Fortune hunter Allan Quatermain teams up with a resourceful woman to help her find her missing father lost in the wilds of 1900s Africa while being pursued by hostile tribes and a rival German explorer.
Allan Quatermain once again teams up with Jesse Huston where the discovery of a mysterious old gold piece sends Quatermain looking for his long-lost brother, missing in the wilds of Africa after seeking a lost white race.
James Earl Jones
Chris, slick adventurous grandson of legendary adventurer Allan Quatermain, searches for the mythical treasure of Alexander the Great with the help of a pretty German girl, while eluding a dangerous greedy gangster.
Thomas Ian Griffith,
Three adventurers lead an expedition into darkest Africa in search of the treasure of King Solomon, and on the way encounter hostile natives, volcanoes, dinosaurs and a lost Phoenician city ruled by a beautiful queen.
When Casey Cantrell's mother died, her last wish was that her daughter would give a letter to Lord Richard Bredon, living in the UK. When Casey arrives in London, Lord Bredon denies ever ... See full summary »
Allan Quatermain is a fortune hunter who is convinced by Jesse Huston to help her find her father, who's been lost somewhere in the African jungle during his last exploration. Written by
Chris Makrozahopoulos <email@example.com>
This film arrive in theaters in 1985, the year of the 100th anniversary of the first appearance of Allan Quatermain in the novel King Solomon's Mines in 1885. The sequel, Allan Quatermain and the Lost City of Gold (1986), adapted the novel Allan Quatermain (1887). An impressive accomplishment that Quatermain had two films arrive in theaters for his centenary celebrations, since neither Sherlock Holmes nor Nick Carter had films in theaters to mark their 100th anniversaries in 1986 and 1987, respectively. See more »
The big "stewpot" keeps slopping over with just minor rocking, even though a lot of the water had already been lost from the pot's already having been tipped that far (and farther) by the heroes' previous rocking efforts. See more »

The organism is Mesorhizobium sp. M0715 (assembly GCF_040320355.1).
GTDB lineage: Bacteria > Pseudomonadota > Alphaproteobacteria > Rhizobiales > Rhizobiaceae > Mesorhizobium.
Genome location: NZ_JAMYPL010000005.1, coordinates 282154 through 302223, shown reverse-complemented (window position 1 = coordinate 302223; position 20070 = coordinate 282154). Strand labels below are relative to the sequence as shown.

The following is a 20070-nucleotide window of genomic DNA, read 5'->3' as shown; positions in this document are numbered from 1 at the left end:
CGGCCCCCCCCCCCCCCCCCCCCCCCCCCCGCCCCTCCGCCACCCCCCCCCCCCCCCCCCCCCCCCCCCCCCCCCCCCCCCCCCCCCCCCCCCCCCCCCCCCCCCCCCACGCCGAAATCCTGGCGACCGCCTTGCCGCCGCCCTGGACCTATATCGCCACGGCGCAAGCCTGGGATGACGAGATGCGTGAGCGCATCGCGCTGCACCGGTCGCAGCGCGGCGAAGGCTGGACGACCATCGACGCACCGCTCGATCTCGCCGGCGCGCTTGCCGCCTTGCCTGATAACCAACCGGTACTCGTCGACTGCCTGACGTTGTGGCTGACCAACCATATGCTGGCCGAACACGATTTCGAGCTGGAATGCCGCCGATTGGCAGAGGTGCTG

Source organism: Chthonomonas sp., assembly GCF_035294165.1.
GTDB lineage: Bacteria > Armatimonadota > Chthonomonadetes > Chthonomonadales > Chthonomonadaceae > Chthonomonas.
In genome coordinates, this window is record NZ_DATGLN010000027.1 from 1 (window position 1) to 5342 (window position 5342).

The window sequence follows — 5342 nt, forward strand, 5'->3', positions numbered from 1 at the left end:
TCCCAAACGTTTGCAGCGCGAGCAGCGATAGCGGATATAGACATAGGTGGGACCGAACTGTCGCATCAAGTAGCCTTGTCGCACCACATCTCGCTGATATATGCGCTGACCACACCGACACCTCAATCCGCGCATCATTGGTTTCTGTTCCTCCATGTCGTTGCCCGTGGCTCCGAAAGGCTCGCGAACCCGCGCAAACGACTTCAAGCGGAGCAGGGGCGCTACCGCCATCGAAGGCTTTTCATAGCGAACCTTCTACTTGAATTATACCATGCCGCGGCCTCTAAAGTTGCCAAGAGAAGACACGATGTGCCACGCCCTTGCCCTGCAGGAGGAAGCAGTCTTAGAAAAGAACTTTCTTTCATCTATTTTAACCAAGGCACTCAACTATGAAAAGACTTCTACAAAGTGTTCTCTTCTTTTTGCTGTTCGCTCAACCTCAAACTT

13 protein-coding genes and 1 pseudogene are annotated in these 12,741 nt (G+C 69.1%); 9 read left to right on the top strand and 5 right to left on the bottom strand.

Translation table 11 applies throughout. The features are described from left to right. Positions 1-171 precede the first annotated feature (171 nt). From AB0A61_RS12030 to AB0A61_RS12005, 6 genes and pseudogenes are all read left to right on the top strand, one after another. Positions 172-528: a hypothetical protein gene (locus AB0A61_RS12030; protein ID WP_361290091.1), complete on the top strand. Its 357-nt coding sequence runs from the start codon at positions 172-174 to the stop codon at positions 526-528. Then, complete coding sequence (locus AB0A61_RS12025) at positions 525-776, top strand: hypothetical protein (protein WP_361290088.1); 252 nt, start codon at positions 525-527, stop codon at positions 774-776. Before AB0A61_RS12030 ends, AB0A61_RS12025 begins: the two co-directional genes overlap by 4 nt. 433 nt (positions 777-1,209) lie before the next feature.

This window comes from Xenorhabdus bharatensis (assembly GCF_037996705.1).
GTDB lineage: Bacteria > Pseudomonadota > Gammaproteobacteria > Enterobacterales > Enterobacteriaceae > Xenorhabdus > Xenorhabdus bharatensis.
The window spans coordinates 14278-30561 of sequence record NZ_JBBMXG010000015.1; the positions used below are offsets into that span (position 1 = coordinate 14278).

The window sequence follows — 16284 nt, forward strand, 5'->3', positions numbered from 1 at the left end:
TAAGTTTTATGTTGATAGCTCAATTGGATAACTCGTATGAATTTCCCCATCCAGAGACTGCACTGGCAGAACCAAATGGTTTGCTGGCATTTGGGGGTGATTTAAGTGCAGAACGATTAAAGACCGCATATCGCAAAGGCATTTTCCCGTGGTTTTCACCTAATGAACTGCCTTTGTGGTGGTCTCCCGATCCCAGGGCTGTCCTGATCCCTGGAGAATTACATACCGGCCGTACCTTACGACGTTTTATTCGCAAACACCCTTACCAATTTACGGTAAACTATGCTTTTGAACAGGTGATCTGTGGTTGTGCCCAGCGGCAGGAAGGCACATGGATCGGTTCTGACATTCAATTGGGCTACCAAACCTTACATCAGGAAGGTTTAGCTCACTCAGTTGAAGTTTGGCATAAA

We must cross rivers, we must climb mountains. Must we listen to this, too?
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This is a fun flick, based on the original story by Rider Haggard but with lots of bits from other sources, along with some totally humorous and almost unbelievable "stuff". If you want a serious flick and are the type who takes notes during the show, go somewhere else. If you want some genuine old-fashioned, borderline ridiculous entertainment along with your big bowl of popcorn, this is definitely it. Sharron Stone's character is a trip. The bit with her taking over the position of pilot in a commandeered biplane, even though she has never even been in a plane let alone flown one, is absolutely a scream. "Vroom!" was her exact summation of the experience. As for the Germanic presence in the dark Continent, as insinuated in this version of "Solomon's Mines", this is historically correct for the time, though far from accurate in its presentation; but this is entertainment! This edition of "Solomon's Mines" is not intended to be an accurate re-run of earlier flicks. If you gotta have precision and accuracy, see the '40's version with Stu Grainger and Liz Kerr. If you want some good entertainment of the non-serious vein, this is a good one. I've worn out my VHS version and am beating the bush for a DVD replacement.
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